Once you get to the 10 or 15 minute mark, grab a piece of paper and a pen, and then go find someplace to just listen.  If something comes to mind that you need to do… write it down.  I have to do laundry… write it down.  I have to talk to someone… write it down.  I should pick up frozen corn next time I go to the grocery store… write it down.  Get it all out on paper and just listen.  If you don’t write it down then you’re going to keep hearing the same thing over and over.  Eventually your brain will stop coming up with distractions and you will be able to listen for God’s voice.  If and when He speaks… write it down.

And then go check out what you’ve been listening to with the Bible and another Christian friend/Pastor.  Simply say, “This is what I’ve been hearing from God and what I believe He’s saying… what do you think?”  That will help you from being deceived, and will keep you accountable.

What do you need to do this week to get started?

 1. Ask for the desire to listen.  The ability and desire to meditate is a gift from God.  Begin by asking Him for the want to and gumption to actually do it.  This is certainly a prayer He will answer.  God loves to give us gifts that bring us closer to Him.

2. Slow Down and Stop.  Deliberately do things that make you practice waiting.  Drive in the slow lane for a month.  Get in the long line at the grocery store.  And then find ways to stop.  Declare an electronics free day, or week.  No ipod, no tv, no cell phone after work, no computer after work.

3. Make Space.  Set a time in your calendar that will be a meditation day for you.  A couple of hours, or a whole day where you will just go and be alone and listen.  Tell people that you’re going, and set the date.  Then find a spot to be alone.  Not the mall, or the coffee shop, or the gym.  How about the park, or a place by the Ottawa river, or alone in your room?  And don’t take anything!  Nothing.  Nothing.  Nope, not that either!  Ortburg says,

“Solitude is the one place where we can gain freedom from the forces of society that will otherwise relentlessly mould us.”

Who do you want to mould you, society, or God?

Don’t get worked up if this is hard for a while.  No one can do this perfectly.  But God honours those who seek Him… He promises we will find Him.

The Story of Robin

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I spoke on Meditation this week, beginning with a story of a man named Robin.  Do you see yourself in his story?

 

Robin wakes up once again to the beeping of the alarm clock, and hits snooze one more to see if he can squeeze out nine more minutes of sleep from his morning.  He didn’t go to bed until well after midnight last night, and hasn’t gotten more than 6 hours of sleep any night in the past week…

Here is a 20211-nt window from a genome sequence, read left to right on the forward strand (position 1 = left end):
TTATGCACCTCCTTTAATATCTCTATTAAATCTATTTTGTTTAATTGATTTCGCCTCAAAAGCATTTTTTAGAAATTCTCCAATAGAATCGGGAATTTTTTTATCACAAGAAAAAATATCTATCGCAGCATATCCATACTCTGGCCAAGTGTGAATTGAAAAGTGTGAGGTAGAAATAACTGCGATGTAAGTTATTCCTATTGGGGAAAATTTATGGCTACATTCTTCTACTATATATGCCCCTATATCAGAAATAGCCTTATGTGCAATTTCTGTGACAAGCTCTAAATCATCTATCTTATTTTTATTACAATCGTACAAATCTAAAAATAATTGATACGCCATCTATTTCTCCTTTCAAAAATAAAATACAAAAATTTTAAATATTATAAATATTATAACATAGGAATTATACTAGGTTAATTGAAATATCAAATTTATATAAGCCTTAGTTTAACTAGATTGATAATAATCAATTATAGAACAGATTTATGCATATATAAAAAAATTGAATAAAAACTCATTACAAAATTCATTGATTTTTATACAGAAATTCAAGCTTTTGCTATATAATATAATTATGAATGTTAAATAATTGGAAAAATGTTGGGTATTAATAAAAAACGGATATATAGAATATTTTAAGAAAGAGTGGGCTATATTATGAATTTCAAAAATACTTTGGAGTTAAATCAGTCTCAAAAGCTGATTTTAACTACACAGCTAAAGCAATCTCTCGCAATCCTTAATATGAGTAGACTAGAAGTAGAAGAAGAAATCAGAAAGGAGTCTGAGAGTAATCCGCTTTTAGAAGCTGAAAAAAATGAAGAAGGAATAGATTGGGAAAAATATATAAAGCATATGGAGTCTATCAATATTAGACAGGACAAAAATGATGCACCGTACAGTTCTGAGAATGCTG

As the alarm goes off again he looks at the time.  Great, now he’s going to be late.  He jumps in the shower, thankful that he has the special 2-in-1 shampoo, so he doesn’t have to take all that important time up having to use two bottles.  He runs into his bedroom and tries to find something to wear in the disaster he calls a closet.  He finally just grabs the clothes he wore yesterday, gives them a quick sniff, throws them on and bolts out the door, skids into the kitchen, grabs a banana and a granola bar, and prays that God will miraculously open up the traffic the way He did the water for Moses at the Red Sea.

He gets in the car, and hears that familiar “ding!” that reminds him that something is wrong with the car… but he doesn’t have time to worry about that right now.  As he’s pulling out of the driveway, there’s another “ding!”, and he sees that he’s out of gas.  He doesn’t have time for that either, so he prays that God will miraculously keep his tank full enough so he can get to work.

On the way to work Robin dodges in and out of traffic, weaving from lane to lane, cursing the transport trucks and anyone who gets in his way.  His mind flies through every map he’s ever seen of Ottawa, wondering if there is a route to take that would shave valuable minutes off of his commute.  He mentally reminds himself to check the map later… he’d write himself a note, but he’d probably crash if he looked down to find a pen.

He pulls into work, and gets through the door with seconds to spare.  He throws his banana into his locker and walks straight into doing his job.

When lunch time comes, Robin goes through is daily routine of grabbing a coffee, checking his e-mail, updating his Facebook status, looking at sports scores, and looks over the paper in the break room.  Then in walks Phil… or is it Paul… whatever, it doesn’t matter.  He starts with “Hey Robin, how’s it goin’?”  “Oh, great”, Robin thinks, “he wants to chat.”  Robin pretends to be busy doing something, and asks “What do you need… uh, man… I’m right in the middle of something.”   “Oh, sorry!” is the reply, “I’ll leave you alone.”  And he walks back out the door.

After dodging that bullet, Robin decides he really does need to get back to work.  The end of the day comes and Robin wonders if he’s done enough… if not he’ll just put in some overtime later to catch up.

On the way to the car a catastrophic thought strikes Robin’s already very tired mind.  “Oh no… it’s Jane’s birthday tonight!”  Now he’s torn.  He’s tired and doesn’t want to go.  He probably should, seeing as it’s his sister, but he didn’t have time to get a gift, and he’s already looking at a list of things to do at home.  All he’s had to eat today is a banana, 5 coffees, and some Timbits someone brought into work, so he’s hungry… and no one likes someone comes to a party hungry and eats all the food.  His clothes don’t smell right, and if he went home to shower and change, he’d probably be late.  Jane probably won’t mind if he misses the party… although he did miss last year’s too.  But he sent her a really nice e-card a couple days later.

And Robin is getting upset again… “Jane is always asking for things like this.  It’s always about her.  Doesn’t she know I have things to do?”  And Robin decides there and then not to go.  So he quickly texts Jane with an apology and says they’ll catch up later.

When he gets in the car Robin hears “Ding!”  and then “Ding!”.  And his head hits the steering wheel, when he realizes that he’s going to have to stop for gas.  The first “ding!” will have to wait another day.